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It's a Winn

Randy Winn's dramatic HR lifts Rays 6-4, ends the skid at 15.

By MARC TOPKIN, Times Staff Writer

© St. Petersburg Times
published May 12, 2002

[AP photo]
Randy Winn, center, is surrounded by rejoicing teammates after his three-run homer in the ninth inning.
ST. PETERSBURG -- The Rays couldn't have come up with a happier ending.

As their losing streak had grown to 15 games, longest in the majors in 13 years, the Rays grew increasingly frustrated. Every wasted opportunity seemed fatal. Every mistake costly. Every late-inning comeback unsuccessful. As much as they said they didn't think about the streak, it tormented them daily.

One strike from another defeat Saturday night, the Rays instead ended their dismal losing streak in dramatic fashion, beating the Orioles 6-4 on Randy Winn's three-run home run with two outs in the ninth inning.

When it was over, a Bon Jovi CD blared in the Rays clubhouse. Managing general partner Vince Naimoli, who had made a rare pregame visit to the clubhouse for a bowl of lucky bean soup, stood clutching Winn's home run ball like a proud father and quoting Churchill. Winn found himself in the unprecedented position of explaining he didn't hear the fans chanting his name for a curtain call.

"It's a big relief so we don't have to hear about it," Winn said. "The more it went on it seemed the more people jumped in and wanted to talk about it. To not have to talk about it is a big relief. It's not always fun to dwell on the negative."

As the players enjoyed the end of streak which had them headed for national embarrassment (a dozen fans wore paper bags on their head Saturday), manager Hal McRae was looking ahead, realizing that one win in 16 games isn't much different than none.

"It's nice to get some relief, but for me it's on to tomorrow," McRae said. "We're going to try to put something together and show people what we're made of. Everybody knew what we were about when we were losing because it was all over TV and all over the newspapers. So this is our moment to shine and show people what we're really made of."

They showed something on Saturday, overcoming a series of wasted opportunities early and an ineffective start by Tanyon Sturtze to rally from a 4-0 deficit.

They stayed in the game by scoring once in the fifth and seventh as rookie Jorge Sosa provided two impressive innings of relief. When Esteban Yan escaped a selfmade jam in the top of the ninth, the Rays were poised for a dramatic comeback before something less than the paid crowd of 10,811, scoring their first ninth-inning runs of the season.

Pinch-hitter Jason Tyner, coming off the bench with one hit in his past 15 at-bats, singled through the left side to open the ninth. Chris Gomez, who hit into a double play in a crucial situation on Friday, hit a grounder that shortstop Mike Bordick dived and gloved, but Tyner slid hard to beat his throw to second.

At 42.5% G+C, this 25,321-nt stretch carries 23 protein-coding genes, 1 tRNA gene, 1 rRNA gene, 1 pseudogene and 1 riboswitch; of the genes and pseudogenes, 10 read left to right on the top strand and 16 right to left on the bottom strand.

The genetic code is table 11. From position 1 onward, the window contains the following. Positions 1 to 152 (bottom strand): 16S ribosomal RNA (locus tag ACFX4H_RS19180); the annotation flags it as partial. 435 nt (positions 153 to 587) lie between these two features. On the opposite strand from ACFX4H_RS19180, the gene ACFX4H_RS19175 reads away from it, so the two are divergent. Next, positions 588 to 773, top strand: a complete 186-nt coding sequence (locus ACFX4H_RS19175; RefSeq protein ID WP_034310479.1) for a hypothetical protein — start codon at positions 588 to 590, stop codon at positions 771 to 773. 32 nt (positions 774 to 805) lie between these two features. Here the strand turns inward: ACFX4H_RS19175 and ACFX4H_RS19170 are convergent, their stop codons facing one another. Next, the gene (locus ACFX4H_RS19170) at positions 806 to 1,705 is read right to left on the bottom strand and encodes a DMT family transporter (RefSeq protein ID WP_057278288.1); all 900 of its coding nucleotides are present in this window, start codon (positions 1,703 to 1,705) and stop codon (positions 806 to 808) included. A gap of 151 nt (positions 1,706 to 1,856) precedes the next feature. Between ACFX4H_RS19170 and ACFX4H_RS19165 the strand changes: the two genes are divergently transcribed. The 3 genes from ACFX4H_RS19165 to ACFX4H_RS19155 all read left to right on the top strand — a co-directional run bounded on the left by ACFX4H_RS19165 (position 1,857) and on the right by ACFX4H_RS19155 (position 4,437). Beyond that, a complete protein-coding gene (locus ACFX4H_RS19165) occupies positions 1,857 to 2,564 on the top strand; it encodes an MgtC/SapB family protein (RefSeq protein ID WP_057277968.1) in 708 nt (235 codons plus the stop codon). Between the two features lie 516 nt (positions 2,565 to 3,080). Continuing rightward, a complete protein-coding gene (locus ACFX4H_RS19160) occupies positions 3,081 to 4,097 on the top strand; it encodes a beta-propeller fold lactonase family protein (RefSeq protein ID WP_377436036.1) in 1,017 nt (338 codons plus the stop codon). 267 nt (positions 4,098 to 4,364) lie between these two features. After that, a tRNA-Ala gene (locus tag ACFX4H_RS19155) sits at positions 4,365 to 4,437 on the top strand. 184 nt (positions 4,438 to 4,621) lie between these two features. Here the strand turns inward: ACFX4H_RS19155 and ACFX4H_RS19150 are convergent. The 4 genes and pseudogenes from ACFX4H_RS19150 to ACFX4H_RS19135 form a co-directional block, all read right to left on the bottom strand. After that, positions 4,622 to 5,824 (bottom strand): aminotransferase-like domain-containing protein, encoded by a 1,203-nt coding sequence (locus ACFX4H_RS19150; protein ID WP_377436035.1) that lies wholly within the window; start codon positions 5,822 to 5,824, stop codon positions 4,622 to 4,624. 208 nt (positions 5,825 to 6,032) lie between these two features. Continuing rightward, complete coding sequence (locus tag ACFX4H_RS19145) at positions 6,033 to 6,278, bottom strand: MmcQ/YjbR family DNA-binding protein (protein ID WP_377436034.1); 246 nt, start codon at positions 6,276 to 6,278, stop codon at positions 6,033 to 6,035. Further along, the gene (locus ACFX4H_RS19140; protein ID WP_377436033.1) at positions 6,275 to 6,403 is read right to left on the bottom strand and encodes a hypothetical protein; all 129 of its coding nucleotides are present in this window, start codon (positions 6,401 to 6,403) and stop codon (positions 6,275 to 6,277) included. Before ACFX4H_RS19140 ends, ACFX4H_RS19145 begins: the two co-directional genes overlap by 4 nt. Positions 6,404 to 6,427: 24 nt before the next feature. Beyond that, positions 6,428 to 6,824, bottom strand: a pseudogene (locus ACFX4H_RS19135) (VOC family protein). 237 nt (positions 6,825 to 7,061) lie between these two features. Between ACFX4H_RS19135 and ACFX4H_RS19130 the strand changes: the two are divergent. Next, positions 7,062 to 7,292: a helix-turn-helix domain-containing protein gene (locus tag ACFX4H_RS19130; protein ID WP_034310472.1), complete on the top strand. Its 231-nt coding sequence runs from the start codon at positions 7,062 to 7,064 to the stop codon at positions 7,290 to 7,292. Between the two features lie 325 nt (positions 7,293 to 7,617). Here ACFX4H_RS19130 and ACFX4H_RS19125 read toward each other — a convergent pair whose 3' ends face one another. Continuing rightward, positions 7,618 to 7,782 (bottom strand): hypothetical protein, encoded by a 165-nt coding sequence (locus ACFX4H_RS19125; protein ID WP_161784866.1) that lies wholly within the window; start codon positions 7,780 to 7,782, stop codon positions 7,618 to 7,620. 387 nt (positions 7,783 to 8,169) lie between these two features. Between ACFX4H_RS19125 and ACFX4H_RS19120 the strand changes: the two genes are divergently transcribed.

Suddenly, it looked like they might fail again.

John Flaherty, who had doubled twice earlier, popped up a bunt and the Orioles forced Tyner at third.

"I thought the bunt attempt was going to sink us," McRae said. "Before when we didn't execute or we made mistakes things didn't go our way. I didn't think the ball Winn hit was going to go out when he hit it.

"Maybe the worm has turned. Maybe we're going to get some breaks now. When we make mistakes and when we have missed opportunities we won't lose a ballgame."

After Jared Sandberg was caught looking for the second out, Brent Abernathy, with three three-hit games in the past week, came to the rescue again with a single to right, scoring Gomez to make it 4-3.

With closer Jorge Julio throwing 98-mph fastballs, Winn said he was just looking for a pitch to hit hard, especially when the count got to 2-and-2. To hit a towering drive out of the park, and 406 feet to one of the deepest parts, wasn't even a thought.

"I was praying," Winn said. "Honestly, I haven't hit enough balls out to know if they're going out. I was just hoping, and I was talking to the ball, "Get up! Get up!' and it did."

"It was up there forever," Tyner said. "It seemed like it was never going to come down. The way things have been going, you naturally thought they were going to catch it, it was going to hit something, they were going to miss a call."

Winn said it was the first time he'd hit a game-ending home run at any level of play. "Good timing, huh?" he said.

As bad as the results were, the Rays didn't play that badly during the streak, losing 10 by one or two runs. And that was part of the lesson they say their learned during the 21/2-week stretch.

"It took one big hit by Randy," Flaherty said. "This was the same type of game we've been playing for two weeks, but we haven't been able to get the big hits."

"It was frustrating because the games were usually right there," Winn said. "We were just one hit away, one pitch away and we just hadn't come through. Being that close that many times it was just frustrating. But I believed in us and I thought we'd eventually win a game."

Saturday night, they were more than happy to put the past behind them.

McRae said the most important thing the Rays have to do is play well again today.

"Tonight doesn't mean nothing if we don't play good tomorrow," McRae said.

"If we keep playing the way we've been playing and can get an extra break here or an extra hit there, we're going to start winning a lot of ballgames," Abernathy said.

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  • It's a Winn
  • Rays extra
  • Winn doing what it takes on offense
  • For Tyner, every day is his Mother's Day
  • Rays tales

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